The thing that separates the Oscar-nominated Trouble the Water from the other documentary films to come out of Hurricane Katrina are its "stars."
Filmmakers Carl Deal and Tia Lessin stumbled into a gold mine when they found Ninth Ward residents Kimberly Roberts and her husband, Scott. It is their camcorder that captured the unfolding disaster there, as it happened.
Kim is a poor woman with a camcorder, one she takes around her neighborhood, chatting up the locals who are staying to ride out the storm because they have no means of evacuating.
Kim is an authentic voice, funny, profane, with a thick accent and an instinctual grasp that something bad is going to happen and that it ought to be documented.
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Lessin and Deal assembled the Robertses' tapes and TV news footage into a movie. The filmmakers wisely let Kim, Scott and the people they meet tell the story. The camera work is amateurish but effective.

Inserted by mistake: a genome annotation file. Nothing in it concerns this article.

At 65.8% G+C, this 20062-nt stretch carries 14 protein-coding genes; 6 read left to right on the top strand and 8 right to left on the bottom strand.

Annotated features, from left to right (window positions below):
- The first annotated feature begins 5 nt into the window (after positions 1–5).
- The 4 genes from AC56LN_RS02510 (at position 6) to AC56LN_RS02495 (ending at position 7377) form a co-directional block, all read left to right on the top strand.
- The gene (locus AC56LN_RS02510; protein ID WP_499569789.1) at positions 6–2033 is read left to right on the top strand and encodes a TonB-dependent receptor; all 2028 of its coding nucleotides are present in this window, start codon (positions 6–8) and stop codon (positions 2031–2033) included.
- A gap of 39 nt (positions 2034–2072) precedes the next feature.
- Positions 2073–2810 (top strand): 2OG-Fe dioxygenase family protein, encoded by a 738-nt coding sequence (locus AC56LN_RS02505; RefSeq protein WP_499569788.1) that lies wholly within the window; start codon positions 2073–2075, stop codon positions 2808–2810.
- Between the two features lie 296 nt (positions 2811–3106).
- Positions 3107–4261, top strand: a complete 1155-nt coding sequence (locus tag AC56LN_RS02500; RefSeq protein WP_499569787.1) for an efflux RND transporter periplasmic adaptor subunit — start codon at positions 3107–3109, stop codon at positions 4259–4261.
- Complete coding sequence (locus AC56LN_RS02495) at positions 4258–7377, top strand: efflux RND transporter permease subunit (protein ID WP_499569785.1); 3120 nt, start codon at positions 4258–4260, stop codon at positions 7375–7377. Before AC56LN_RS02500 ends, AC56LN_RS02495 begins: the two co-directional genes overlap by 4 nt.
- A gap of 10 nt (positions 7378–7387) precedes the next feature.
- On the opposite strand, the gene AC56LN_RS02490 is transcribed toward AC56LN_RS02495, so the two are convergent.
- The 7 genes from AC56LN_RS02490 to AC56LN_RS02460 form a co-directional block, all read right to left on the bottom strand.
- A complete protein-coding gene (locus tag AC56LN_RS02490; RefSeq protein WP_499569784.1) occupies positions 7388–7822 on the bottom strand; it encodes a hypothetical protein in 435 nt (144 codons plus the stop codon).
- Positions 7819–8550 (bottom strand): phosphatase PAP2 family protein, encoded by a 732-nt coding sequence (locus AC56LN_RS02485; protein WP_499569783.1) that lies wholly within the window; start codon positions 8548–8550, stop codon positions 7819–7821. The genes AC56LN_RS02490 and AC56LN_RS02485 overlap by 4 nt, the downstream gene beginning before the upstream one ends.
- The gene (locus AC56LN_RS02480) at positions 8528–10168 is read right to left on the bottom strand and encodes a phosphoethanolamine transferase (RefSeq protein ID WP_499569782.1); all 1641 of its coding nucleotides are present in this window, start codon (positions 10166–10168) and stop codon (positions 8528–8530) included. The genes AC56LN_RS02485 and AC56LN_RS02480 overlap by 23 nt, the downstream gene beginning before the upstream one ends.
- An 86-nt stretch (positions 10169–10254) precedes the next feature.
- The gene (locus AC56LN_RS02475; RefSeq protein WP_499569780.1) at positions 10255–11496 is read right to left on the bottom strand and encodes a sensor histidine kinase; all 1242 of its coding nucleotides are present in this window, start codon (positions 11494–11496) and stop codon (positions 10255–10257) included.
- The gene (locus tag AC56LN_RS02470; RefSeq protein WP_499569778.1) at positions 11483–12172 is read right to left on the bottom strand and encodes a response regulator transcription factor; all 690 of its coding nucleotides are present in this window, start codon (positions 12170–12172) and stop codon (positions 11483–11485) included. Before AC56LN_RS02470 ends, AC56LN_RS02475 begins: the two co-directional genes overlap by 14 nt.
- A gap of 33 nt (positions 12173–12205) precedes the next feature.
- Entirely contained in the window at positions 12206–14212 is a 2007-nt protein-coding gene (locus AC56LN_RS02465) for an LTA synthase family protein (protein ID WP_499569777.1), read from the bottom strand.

Others have played the 911 recordings of helpless people calling for rescue with no rescue coming. But no other film has scenes of people crowded into their attics as the waters rise.
If there's a serious shortcoming to the film, it is that it's unemotional. You'd think a documentary about a tragedy, one experienced so personally by the folks on screen, would have more grief. But Kim and Scott roll with whatever is thrown at them.
Trouble the Water gives a voice to people America didn't listen to before Katrina.